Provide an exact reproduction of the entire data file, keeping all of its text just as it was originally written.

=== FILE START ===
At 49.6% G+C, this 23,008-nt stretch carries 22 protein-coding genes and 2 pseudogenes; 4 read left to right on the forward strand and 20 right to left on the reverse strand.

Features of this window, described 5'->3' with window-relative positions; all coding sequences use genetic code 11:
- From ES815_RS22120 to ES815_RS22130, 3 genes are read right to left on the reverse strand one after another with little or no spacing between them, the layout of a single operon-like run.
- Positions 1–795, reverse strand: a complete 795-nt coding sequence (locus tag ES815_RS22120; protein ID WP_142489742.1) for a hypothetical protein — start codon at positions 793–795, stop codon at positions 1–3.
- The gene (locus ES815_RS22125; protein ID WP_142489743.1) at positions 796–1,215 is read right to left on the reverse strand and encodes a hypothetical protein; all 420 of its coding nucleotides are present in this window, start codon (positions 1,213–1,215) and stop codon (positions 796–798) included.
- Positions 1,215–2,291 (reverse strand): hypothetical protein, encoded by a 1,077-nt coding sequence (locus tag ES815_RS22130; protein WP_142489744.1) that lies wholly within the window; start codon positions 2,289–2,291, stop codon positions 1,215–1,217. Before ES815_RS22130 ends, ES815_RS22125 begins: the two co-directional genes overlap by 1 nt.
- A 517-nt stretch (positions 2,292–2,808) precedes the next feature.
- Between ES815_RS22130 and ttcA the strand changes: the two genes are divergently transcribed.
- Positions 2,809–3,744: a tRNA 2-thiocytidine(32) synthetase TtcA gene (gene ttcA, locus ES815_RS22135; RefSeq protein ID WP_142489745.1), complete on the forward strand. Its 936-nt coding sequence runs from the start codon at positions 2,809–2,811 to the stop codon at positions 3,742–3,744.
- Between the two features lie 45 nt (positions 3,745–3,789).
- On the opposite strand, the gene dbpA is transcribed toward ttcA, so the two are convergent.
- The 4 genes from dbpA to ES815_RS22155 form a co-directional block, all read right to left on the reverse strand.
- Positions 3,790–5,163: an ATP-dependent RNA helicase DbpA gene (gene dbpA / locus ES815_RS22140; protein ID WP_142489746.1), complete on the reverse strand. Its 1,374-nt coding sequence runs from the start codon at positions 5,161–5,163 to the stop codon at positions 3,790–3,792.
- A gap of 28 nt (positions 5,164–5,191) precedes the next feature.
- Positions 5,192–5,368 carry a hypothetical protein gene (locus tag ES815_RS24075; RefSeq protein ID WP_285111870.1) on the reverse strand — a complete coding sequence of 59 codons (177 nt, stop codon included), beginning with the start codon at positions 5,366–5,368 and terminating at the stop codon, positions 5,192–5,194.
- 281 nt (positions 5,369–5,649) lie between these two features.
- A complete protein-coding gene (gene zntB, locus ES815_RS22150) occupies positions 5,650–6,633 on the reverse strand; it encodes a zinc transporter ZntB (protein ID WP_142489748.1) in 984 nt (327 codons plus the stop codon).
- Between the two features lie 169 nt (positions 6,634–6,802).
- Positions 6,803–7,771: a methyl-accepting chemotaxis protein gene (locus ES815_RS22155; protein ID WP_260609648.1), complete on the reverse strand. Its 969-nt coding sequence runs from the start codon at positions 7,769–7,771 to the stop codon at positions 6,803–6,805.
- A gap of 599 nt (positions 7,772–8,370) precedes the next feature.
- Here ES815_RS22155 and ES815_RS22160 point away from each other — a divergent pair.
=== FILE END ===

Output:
At 49.6% G+C, this 23,008-nt stretch carries 22 protein-coding genes and 2 pseudogenes; 4 read left to right on the forward strand and 20 right to left on the reverse strand.

Features of this window, described 5'->3' with window-relative positions; all coding sequences use genetic code 11:
- From ES815_RS22120 to ES815_RS22130, 3 genes are read right to left on the reverse strand one after another with little or no spacing between them, the layout of a single operon-like run.
- Positions 1–795, reverse strand: a complete 795-nt coding sequence (locus tag ES815_RS22120; protein ID WP_142489742.1) for a hypothetical protein — start codon at positions 793–795, stop codon at positions 1–3.
- The gene (locus ES815_RS22125; protein ID WP_142489743.1) at positions 796–1,215 is read right to left on the reverse strand and encodes a hypothetical protein; all 420 of its coding nucleotides are present in this window, start codon (positions 1,213–1,215) and stop codon (positions 796–798) included.
- Positions 1,215–2,291 (reverse strand): hypothetical protein, encoded by a 1,077-nt coding sequence (locus tag ES815_RS22130; protein WP_142489744.1) that lies wholly within the window; start codon positions 2,289–2,291, stop codon positions 1,215–1,217. Before ES815_RS22130 ends, ES815_RS22125 begins: the two co-directional genes overlap by 1 nt.
- A 517-nt stretch (positions 2,292–2,808) precedes the next feature.
- Between ES815_RS22130 and ttcA the strand changes: the two genes are divergently transcribed.
- Positions 2,809–3,744: a tRNA 2-thiocytidine(32) synthetase TtcA gene (gene ttcA, locus ES815_RS22135; RefSeq protein ID WP_142489745.1), complete on the forward strand. Its 936-nt coding sequence runs from the start codon at positions 2,809–2,811 to the stop codon at positions 3,742–3,744.
- Between the two features lie 45 nt (positions 3,745–3,789).
- On the opposite strand, the gene dbpA is transcribed toward ttcA, so the two are convergent.
- The 4 genes from dbpA to ES815_RS22155 form a co-directional block, all read right to left on the reverse strand.
- Positions 3,790–5,163: an ATP-dependent RNA helicase DbpA gene (gene dbpA / locus ES815_RS22140; protein ID WP_142489746.1), complete on the reverse strand. Its 1,374-nt coding sequence runs from the start codon at positions 5,161–5,163 to the stop codon at positions 3,790–3,792.
- A gap of 28 nt (positions 5,164–5,191) precedes the next feature.
- Positions 5,192–5,368 carry a hypothetical protein gene (locus tag ES815_RS24075; RefSeq protein ID WP_285111870.1) on the reverse strand — a complete coding sequence of 59 codons (177 nt, stop codon included), beginning with the start codon at positions 5,366–5,368 and terminating at the stop codon, positions 5,192–5,194.
- 281 nt (positions 5,369–5,649) lie between these two features.
- A complete protein-coding gene (gene zntB, locus ES815_RS22150) occupies positions 5,650–6,633 on the reverse strand; it encodes a zinc transporter ZntB (protein ID WP_142489748.1) in 984 nt (327 codons plus the stop codon).
- Between the two features lie 169 nt (positions 6,634–6,802).
- Positions 6,803–7,771: a methyl-accepting chemotaxis protein gene (locus ES815_RS22155; protein ID WP_260609648.1), complete on the reverse strand. Its 969-nt coding sequence runs from the start codon at positions 7,769–7,771 to the stop codon at positions 6,803–6,805.
- A gap of 599 nt (positions 7,772–8,370) precedes the next feature.
- Here ES815_RS22155 and ES815_RS22160 point away from each other — a divergent pair.